Walking water

T1 has been asking to do a science experiment and so after a little Pinterest browsing, I settled on this one.

These are the materials you will need:
some clear bowls
paper towel strips folded in half
water color or food color
some patience

We asked the kids if they thought water could walk or jump. T1 said “No! Water doesn’t have legs!” Big T agreed, “Water does not have legs but the water can move using the paper towels as bridge. This is due to the cohesive-adhesive property of water, also known as capillary action.”

We lined up 5 empty bowls, poured water into bowls 1, 3 and 5. Then, added drops of red food coloring to bowl 1, yellow food coloring to bowl 3 and blue food coloring to bowl 5.

Next we asked the kids to anticipate what would happen when the red and yellow waters met in bowl 2, and yellow and blue waters met in bowl 4.  Then we also took the opportunity to ask them to hypothesize where the water levels would be and why it would be that way. Then we dropped in the paper towels to connect the bowls to each other (like a bridge).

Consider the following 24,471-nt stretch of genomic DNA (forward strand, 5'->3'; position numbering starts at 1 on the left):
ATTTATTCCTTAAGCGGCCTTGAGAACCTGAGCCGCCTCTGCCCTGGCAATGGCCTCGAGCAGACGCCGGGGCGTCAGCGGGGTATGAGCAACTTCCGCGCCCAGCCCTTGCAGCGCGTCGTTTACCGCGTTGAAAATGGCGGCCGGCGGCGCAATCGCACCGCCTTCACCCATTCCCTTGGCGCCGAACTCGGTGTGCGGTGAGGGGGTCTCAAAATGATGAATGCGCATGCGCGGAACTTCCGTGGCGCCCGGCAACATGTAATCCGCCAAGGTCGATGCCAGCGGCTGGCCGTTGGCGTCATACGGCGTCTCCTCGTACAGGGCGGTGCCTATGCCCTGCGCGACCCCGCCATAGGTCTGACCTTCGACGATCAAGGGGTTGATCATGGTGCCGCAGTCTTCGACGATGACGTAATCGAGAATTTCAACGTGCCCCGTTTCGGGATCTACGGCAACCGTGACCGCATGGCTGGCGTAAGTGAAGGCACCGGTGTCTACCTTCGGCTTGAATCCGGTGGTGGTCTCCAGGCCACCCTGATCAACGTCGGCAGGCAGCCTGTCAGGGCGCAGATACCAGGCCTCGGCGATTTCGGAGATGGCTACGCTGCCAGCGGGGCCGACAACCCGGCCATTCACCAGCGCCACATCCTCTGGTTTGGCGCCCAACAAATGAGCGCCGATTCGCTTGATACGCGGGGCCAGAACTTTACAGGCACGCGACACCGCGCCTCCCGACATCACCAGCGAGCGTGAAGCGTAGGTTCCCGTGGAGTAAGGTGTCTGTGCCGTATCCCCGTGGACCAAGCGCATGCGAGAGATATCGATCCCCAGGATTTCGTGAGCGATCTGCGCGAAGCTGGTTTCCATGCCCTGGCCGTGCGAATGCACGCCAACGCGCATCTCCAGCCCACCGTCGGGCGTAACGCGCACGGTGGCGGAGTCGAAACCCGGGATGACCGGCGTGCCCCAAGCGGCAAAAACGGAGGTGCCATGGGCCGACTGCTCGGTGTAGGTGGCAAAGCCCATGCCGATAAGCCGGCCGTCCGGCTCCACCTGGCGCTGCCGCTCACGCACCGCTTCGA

We were hoping for the water to move quickly from one bowl to another but we ended up with a lot of creeping action. The kids were still pretty excited to watch the colored water move up and down the paper towel bridge.

We got alot of oooh cool and wow’s along the way. This experiment can be done without the food coloring but its nice to have a clear visual indication of the water front on the paper towel for the kids to watch. Also, it can take awhile for the water to “walk” so some patience is needed to see the final colors and water levels  or just leave it alone and come back to it later! I like that this experiment is an easy setup and the materials are readily available at home so I didn’t have to go buy a gallon of something to illustrate a simple point. I think T1 and T2 mostly understood what was happening so I would say this experiment was fairly successful. That concluded our science lesson for the day.


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